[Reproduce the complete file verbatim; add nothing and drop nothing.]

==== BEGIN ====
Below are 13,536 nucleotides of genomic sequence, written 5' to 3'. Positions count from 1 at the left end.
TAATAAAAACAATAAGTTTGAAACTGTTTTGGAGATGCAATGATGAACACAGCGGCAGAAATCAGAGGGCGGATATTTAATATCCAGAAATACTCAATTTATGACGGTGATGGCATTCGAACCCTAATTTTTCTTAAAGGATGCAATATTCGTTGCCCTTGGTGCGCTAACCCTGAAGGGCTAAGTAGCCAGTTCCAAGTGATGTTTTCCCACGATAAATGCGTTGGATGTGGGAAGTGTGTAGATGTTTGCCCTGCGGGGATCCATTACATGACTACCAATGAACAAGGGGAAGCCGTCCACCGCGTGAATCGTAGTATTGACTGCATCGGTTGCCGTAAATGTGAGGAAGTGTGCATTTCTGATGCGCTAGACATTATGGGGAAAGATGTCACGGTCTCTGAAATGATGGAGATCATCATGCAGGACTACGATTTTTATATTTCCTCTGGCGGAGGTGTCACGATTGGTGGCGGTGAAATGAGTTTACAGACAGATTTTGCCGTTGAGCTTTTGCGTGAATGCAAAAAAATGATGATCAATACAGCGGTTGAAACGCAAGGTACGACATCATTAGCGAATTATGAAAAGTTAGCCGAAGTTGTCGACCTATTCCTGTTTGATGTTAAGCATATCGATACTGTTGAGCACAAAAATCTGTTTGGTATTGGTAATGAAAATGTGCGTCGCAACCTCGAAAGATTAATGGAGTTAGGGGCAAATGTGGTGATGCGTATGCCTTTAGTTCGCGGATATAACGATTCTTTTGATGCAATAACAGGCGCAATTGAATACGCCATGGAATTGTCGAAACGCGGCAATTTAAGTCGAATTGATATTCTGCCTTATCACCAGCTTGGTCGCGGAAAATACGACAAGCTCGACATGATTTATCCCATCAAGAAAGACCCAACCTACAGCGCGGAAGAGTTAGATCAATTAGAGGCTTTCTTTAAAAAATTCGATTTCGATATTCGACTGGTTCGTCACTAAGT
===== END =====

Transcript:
Below are 13,536 nucleotides of genomic sequence, written 5' to 3'. Positions count from 1 at the left end.
TAATAAAAACAATAAGTTTGAAACTGTTTTGGAGATGCAATGATGAACACAGCGGCAGAAATCAGAGGGCGGATATTTAATATCCAGAAATACTCAATTTATGACGGTGATGGCATTCGAACCCTAATTTTTCTTAAAGGATGCAATATTCGTTGCCCTTGGTGCGCTAACCCTGAAGGGCTAAGTAGCCAGTTCCAAGTGATGTTTTCCCACGATAAATGCGTTGGATGTGGGAAGTGTGTAGATGTTTGCCCTGCGGGGATCCATTACATGACTACCAATGAACAAGGGGAAGCCGTCCACCGCGTGAATCGTAGTATTGACTGCATCGGTTGCCGTAAATGTGAGGAAGTGTGCATTTCTGATGCGCTAGACATTATGGGGAAAGATGTCACGGTCTCTGAAATGATGGAGATCATCATGCAGGACTACGATTTTTATATTTCCTCTGGCGGAGGTGTCACGATTGGTGGCGGTGAAATGAGTTTACAGACAGATTTTGCCGTTGAGCTTTTGCGTGAATGCAAAAAAATGATGATCAATACAGCGGTTGAAACGCAAGGTACGACATCATTAGCGAATTATGAAAAGTTAGCCGAAGTTGTCGACCTATTCCTGTTTGATGTTAAGCATATCGATACTGTTGAGCACAAAAATCTGTTTGGTATTGGTAATGAAAATGTGCGTCGCAACCTCGAAAGATTAATGGAGTTAGGGGCAAATGTGGTGATGCGTATGCCTTTAGTTCGCGGATATAACGATTCTTTTGATGCAATAACAGGCGCAATTGAATACGCCATGGAATTGTCGAAACGCGGCAATTTAAGTCGAATTGATATTCTGCCTTATCACCAGCTTGGTCGCGGAAAATACGACAAGCTCGACATGATTTATCCCATCAAGAAAGACCCAACCTACAGCGCGGAAGAGTTAGATCAATTAGAGGCTTTCTTTAAAAAATTCGATTTCGATATTCGACTGGTTCGTCACTAAGT